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Tapentadol oral standard release

Updated 2 Feb 2023 | Opioid analgesics


Standard release oral formulations of tapentadol (as hydrochloride).

Drugs List

  • PALEXIA 100mg/5ml oral solution
  • PALEXIA 50mg film coated tablets
  • PALEXIA 75mg film coated tablets
  • tapentadol 100mg/5ml oral solution sugar-free
  • tapentadol 50mg film coated tablets
  • tapentadol 75mg film coated tablets
  • Therapeutic Indications


    Pain - moderate to severe

    Moderate to severe acute pain that can only be controlled by opioid analgesics.


    Dosing should be individualised according to the severity of pain.


    50mg every 4 to 6 hours.

    On the first day of treatment, an additional dose may be taken after 1 hour and then titrated to a level which provides adequate analgesia.

    It is not recommended to exceed 700mg on the first day of treatment and 600mg daily for maintenance doses.

    Once a stable dose regimen is achieved and longer treatment is anticipated, switching to prolonged-release formulations should be considered.


    Oral solution (tablets are not licensed in children)
    Children aged 2 to less than 18 years: 1.25mg per kg every 4 hours. Maximum dose per day is 7.5mg per kg.

    The maximum dose for children and adolescents with a high BMI must not exceed the calculated maximum dose for a body weight at the 97.5 percentile for the given age.

    For children with a body weight of more than 16kg, doses may be rounded to aid administration, see product literature for more information.

    The duration of treatment should not exceed 3 days.

    Patients with Hepatic Impairment

    Aged 18 years and above with moderate hepatic impairment: Initiate at the lowest available dose strength (50mg for tablets, 25mg for oral solution) and do not administer more frequently than one every 8 hours. Doses may be increased balancing adequate analgesia with acceptable toxicity by adjusting the dose interval.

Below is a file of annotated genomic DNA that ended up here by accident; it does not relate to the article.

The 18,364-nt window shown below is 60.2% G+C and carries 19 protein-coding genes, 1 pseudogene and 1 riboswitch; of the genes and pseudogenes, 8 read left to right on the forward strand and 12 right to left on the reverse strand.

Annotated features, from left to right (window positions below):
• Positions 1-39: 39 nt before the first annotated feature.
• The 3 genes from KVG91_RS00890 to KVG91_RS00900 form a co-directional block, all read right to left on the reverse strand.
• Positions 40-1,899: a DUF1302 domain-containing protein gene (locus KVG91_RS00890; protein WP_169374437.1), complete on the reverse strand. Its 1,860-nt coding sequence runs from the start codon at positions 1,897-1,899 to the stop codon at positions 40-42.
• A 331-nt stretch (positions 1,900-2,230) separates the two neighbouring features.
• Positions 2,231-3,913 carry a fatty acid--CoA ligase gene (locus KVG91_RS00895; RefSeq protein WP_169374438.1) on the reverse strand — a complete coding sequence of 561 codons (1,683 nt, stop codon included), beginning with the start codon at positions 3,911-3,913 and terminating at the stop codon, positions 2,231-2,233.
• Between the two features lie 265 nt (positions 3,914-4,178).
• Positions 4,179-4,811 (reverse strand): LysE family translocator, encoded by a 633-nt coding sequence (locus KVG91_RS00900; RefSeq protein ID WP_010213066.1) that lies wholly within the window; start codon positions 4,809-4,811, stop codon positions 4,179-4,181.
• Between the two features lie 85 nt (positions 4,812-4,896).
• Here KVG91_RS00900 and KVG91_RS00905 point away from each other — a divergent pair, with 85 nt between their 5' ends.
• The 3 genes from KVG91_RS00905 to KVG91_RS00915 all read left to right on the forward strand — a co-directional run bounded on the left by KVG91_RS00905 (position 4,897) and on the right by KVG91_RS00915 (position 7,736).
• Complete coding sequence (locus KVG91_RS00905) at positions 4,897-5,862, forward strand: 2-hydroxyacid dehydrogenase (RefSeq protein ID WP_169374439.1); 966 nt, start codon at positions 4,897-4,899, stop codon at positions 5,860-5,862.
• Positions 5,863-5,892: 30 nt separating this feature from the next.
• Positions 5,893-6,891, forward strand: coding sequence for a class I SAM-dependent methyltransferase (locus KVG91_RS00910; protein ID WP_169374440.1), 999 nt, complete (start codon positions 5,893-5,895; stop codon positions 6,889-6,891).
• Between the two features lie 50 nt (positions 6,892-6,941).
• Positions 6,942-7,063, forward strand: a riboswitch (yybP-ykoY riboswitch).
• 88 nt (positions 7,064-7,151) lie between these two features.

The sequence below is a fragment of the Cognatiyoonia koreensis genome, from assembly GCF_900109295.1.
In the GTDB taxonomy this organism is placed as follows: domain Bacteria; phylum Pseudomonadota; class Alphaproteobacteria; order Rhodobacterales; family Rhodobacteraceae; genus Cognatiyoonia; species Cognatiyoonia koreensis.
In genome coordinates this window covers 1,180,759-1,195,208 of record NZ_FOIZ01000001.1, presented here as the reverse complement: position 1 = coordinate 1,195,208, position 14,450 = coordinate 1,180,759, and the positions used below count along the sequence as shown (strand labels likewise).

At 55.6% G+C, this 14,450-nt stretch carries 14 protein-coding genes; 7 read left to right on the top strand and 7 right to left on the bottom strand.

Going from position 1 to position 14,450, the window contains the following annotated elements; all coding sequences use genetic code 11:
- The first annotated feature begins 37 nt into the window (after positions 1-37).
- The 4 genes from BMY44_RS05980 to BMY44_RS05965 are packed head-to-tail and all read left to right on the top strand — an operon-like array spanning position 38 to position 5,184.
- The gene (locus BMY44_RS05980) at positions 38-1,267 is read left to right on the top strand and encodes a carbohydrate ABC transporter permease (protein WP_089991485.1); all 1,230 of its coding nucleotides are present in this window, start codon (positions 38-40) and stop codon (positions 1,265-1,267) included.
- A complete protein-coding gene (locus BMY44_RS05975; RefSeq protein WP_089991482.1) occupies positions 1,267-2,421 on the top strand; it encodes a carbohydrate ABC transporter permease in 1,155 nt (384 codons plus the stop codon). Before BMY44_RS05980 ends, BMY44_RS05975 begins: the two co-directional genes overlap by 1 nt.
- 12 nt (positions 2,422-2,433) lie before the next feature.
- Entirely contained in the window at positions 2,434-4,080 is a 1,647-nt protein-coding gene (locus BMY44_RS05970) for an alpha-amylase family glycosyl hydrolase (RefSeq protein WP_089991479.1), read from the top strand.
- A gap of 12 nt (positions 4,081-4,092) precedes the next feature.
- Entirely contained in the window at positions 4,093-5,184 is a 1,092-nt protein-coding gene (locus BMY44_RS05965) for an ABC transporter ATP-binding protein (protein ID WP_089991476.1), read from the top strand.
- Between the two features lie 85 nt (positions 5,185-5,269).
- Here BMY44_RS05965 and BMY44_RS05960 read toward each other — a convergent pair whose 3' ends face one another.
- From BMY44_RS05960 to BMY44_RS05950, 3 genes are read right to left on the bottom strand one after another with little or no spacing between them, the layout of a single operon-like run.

Aged 2 years to 18 years: Not recommended for any level of hepatic impairment.


    The oral solution may be administered via external tubes, e.g. nasogastric or percutaneous endoscopic gastrostomy (PEG) tubes.


    Acute alcohol intoxication
    Children under 2 years
    Drug intoxication
    Impaired consciousness
    Risk of paralytic ileus
    Weight below 16kg
    Within 2 weeks of discontinuing MAOIs
    Acute asthma
    Head trauma
    Hepatic impairment in children under 18 years
    Paralytic ileus
    Raised intracranial pressure
    Renal impairment in children under 18 years
    Severe asthma
    Severe hepatic impairment
    Severe hypercapnia
    Severe renal impairment
    Severe respiratory depression

    Precautions and Warnings

    Children aged 2 to 18 years
    Predisposition to seizures
    Acute pancreatitis
    Biliary tract disorder
    Brain neoplasm
    Drug misuse
    Glucose-galactose malabsorption syndrome
    History of seizures
    Lactose intolerance
    Moderate hepatic impairment
    Respiratory depression
    Respiratory impairment

    Reduce dose and/or alter dose interval in patients with hepatic impairment
    Advise ability to drive/operate machinery may be affected by side effects
    Advise patient not to drive until they know how the medicine affects them
    Advise patient this medicine may be subject to driving restrictions